Linked by Thom Holwerda on Mon 30th Jan 2006 18:30 UTC
IBM IBM is set to deliver a free version of its enterprise DB2 database software on Monday, following in the footsteps of competitors Oracle and Microsoft as they fend off the adoption of open source offerings MySQL and PostgreSQL. IBM DB2 Express-C only limits the hardware that the database can run on, but is otherwise identical to the full-fledged DB2 release. The software can be installed on machines with up to two AMD/Intel processors, and utilizes up to 4GB RAM. There is no limit to the size a database.
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I like this deal better than Oracles
by whartung on Mon 30th Jan 2006 18:52 UTC
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The database, while "limited", isn't THAT limited, particularly compared to Oracle. The 4GB disk limit for Oracle is, I think, rather crippling.

Limiting DB2 to just smaller servers without the disk limitation makes it a spectacular candidate for departmental and small-mid size back office databases.

And it should run fine on Windows, where it will be a solid competitor to SQL Server.

Now, if they'd only get a Solaris port going.

Reply Score: 4

kiz01 Member since:

If they got a Solaris port they'd be even farther ahead of Oracle which only has Linux and Windows versions of Oracle XE.

Reply Score: 1

Maybe Oracle will loosen up a bit
by kiz01 on Mon 30th Jan 2006 19:20 UTC
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With competition like this, maybe Oracle will loosen up its restrictions. Unlimited disk space would give Oracle XE a LOT more potential. Of course, maybe that's what Oracle is afraid of. After all, they want users to start paying eventually.

Reply Score: 2

Mac Version? :-)
by mini-me on Mon 30th Jan 2006 19:59 UTC
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I know that these are Windows versions, but I know that Oracle makes a linux version - what are the posibilities of a Mac version coming out? In years past Apple had no "big boy" server solution, but now with the Xserves (hopefully they will be moving to intel SOON), it is quite conceivable that people will start using OS X server with Xserves more and more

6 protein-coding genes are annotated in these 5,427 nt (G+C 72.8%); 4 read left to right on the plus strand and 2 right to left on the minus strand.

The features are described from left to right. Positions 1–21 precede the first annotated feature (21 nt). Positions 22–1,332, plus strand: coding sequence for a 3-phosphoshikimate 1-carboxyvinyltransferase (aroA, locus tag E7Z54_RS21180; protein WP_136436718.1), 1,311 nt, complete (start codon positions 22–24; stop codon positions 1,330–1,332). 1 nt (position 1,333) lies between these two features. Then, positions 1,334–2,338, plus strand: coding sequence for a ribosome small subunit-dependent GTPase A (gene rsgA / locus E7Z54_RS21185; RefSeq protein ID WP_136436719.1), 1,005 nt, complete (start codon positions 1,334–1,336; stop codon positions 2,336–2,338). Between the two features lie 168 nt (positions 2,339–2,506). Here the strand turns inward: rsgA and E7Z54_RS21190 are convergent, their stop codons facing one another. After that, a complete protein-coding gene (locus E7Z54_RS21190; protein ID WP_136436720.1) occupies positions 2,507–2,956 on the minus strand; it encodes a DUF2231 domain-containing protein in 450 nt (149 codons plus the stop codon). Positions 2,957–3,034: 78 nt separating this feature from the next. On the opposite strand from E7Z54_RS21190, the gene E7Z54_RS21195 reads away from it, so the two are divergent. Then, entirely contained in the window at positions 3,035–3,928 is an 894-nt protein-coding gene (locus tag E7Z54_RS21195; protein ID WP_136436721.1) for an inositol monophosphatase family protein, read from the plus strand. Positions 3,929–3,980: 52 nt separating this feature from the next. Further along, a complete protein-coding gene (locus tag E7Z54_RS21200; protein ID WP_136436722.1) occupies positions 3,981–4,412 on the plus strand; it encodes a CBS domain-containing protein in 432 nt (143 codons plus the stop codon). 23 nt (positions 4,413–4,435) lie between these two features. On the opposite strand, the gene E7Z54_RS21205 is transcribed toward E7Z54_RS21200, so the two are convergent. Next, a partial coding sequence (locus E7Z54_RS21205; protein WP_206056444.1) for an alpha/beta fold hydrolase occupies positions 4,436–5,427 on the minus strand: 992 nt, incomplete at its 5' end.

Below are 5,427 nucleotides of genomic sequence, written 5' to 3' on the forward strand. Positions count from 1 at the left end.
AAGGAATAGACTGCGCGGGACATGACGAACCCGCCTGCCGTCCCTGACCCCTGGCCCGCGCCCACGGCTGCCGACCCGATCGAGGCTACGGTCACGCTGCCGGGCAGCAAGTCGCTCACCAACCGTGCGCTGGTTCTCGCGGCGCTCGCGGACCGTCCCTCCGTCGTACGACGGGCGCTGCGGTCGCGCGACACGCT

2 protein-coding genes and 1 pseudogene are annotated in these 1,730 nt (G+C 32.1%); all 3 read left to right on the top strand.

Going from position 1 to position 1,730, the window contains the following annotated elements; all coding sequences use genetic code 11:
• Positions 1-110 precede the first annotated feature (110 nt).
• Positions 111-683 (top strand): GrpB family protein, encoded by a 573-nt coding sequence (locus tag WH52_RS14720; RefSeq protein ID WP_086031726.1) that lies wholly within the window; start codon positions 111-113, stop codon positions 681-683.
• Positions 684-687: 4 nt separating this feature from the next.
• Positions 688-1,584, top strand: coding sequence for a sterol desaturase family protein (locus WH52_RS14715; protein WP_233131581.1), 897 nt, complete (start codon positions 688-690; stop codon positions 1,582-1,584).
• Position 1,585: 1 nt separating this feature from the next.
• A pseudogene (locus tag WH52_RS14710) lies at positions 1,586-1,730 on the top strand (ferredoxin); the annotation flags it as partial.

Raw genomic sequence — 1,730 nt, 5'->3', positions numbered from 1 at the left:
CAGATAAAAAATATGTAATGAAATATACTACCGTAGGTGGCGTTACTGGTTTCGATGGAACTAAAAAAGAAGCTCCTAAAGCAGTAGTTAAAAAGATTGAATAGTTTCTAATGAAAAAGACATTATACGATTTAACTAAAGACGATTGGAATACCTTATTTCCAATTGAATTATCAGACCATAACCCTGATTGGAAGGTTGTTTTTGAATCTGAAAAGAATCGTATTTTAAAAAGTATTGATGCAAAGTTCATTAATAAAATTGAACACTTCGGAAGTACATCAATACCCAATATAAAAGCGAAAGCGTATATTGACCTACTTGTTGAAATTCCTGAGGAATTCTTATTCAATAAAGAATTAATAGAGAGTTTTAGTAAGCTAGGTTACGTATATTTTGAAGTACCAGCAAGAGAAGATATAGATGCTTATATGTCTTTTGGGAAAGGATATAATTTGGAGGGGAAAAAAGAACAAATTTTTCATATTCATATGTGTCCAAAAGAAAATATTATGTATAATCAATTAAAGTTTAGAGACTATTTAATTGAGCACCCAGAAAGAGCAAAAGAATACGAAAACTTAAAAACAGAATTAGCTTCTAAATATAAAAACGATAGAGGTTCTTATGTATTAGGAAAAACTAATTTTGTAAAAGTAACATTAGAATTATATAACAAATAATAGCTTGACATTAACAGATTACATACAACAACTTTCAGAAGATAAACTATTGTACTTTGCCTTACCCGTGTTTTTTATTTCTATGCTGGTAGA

Reply Score: 2

RE: Mac Version? :-)
by MikeekiM on Mon 30th Jan 2006 21:17 UTC in reply to "Mac Version? :-)"
MikeekiM Member since:

Why do you need a Mac Version?
Have you checked out Postgres lately?
It's a very easy install, the SQL code is very close to ORacle and DB2, with full ACID compliance,
and it's SMP aware, and FREE.

Apple should use this as the backend for FileMaker!

Reply Score: 3

What I would like to know is...
by somebody on Mon 30th Jan 2006 20:01 UTC
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Is this version enough to use Lotus Notes with it or does one still have to buy DB2 CommonStore?

And second question would be if first one is answered "No, you still have to buy...". Does buying CommonStore mean you have to buy DB2 too?

Reply Score: 1

RE: Maybe Oracle will loosen up a bit
by LB06 on Mon 30th Jan 2006 21:08 UTC
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Users (meaning: enterprises) will pay regardless of the availability of a free version. Even if it had no restrictions at all.

Reply Score: 1

by setuid_w00t on Mon 30th Jan 2006 21:44 UTC
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If you build a system around this DB and then IBM stops offering DB2 for free, you are going to have to pay up or never upgrade.

Just something to think about...

Reply Score: 2

RE: Suspicious...
by ChiliJ on Tue 31st Jan 2006 06:26 UTC in reply to "Suspicious..."
ChiliJ Member since:

Why would they do that? The same thing can be said for the free versions of Oracle and SQL Server.

If their goal of doing this is to respond to MS/Oracle's free databases, then they'll probably only pull the plug when Oracle and MS do so.

Reply Score: 1

client libraries
by simo on Tue 31st Jan 2006 09:15 UTC
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i wish they'd do free clients for the full version of db2.

i'm currently trying to figure out how to connect to an aix db2 server from a solaris client using perl, but we don't have the client libraries for solaris!

would the client that comes for free (on athlon64 linux) be able to connect to the commercial server on aix?

Reply Score: 1

Trouble with free,
by Sphinx on Tue 31st Jan 2006 14:48 UTC
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The words free version makes me say, "whoa", sounds like a limited time offer. Oracle released a free linux version and now it's nowhere in sight.

Reply Score: 1